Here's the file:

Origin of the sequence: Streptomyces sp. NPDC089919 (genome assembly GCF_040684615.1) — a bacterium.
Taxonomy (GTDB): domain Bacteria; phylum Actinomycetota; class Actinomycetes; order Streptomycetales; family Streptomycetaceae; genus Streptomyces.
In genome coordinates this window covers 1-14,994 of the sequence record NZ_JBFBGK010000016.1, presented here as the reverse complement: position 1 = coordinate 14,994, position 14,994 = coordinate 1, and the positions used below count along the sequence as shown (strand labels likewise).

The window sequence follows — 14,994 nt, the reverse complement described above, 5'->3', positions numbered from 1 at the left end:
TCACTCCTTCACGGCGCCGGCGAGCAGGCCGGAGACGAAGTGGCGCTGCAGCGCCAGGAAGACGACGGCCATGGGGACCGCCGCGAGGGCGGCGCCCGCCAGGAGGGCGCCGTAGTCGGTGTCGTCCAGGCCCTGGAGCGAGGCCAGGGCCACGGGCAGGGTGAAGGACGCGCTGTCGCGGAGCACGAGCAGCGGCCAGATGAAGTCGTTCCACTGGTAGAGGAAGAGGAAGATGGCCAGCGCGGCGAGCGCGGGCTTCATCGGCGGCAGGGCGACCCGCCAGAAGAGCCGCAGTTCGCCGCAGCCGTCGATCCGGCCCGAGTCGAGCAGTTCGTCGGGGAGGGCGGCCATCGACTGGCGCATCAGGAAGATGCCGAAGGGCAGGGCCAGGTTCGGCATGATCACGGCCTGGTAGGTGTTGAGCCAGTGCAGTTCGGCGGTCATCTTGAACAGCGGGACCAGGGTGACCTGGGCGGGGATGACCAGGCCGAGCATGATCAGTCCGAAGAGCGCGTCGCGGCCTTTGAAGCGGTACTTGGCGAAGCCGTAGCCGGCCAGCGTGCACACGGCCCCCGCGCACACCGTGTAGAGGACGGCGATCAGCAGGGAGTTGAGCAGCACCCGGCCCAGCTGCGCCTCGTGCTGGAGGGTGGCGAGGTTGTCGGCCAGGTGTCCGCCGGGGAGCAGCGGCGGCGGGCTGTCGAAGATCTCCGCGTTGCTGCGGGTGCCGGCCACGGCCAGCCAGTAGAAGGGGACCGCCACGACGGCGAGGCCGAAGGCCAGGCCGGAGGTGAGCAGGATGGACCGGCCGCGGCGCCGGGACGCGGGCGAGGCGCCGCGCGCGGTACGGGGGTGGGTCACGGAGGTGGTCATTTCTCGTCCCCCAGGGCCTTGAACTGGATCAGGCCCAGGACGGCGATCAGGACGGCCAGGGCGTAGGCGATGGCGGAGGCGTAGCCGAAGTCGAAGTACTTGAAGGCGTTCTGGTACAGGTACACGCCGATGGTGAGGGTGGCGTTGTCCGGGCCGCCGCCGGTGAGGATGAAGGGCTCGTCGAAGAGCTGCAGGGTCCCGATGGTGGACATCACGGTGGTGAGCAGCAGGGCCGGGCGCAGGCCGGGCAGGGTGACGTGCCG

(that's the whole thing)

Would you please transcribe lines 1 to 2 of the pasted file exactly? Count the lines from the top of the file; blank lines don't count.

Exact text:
Origin of the sequence: Streptomyces sp. NPDC089919 (genome assembly GCF_040684615.1) — a bacterium.
Taxonomy (GTDB): domain Bacteria; phylum Actinomycetota; class Actinomycetes; order Streptomycetales; family Streptomycetaceae; genus Streptomyces.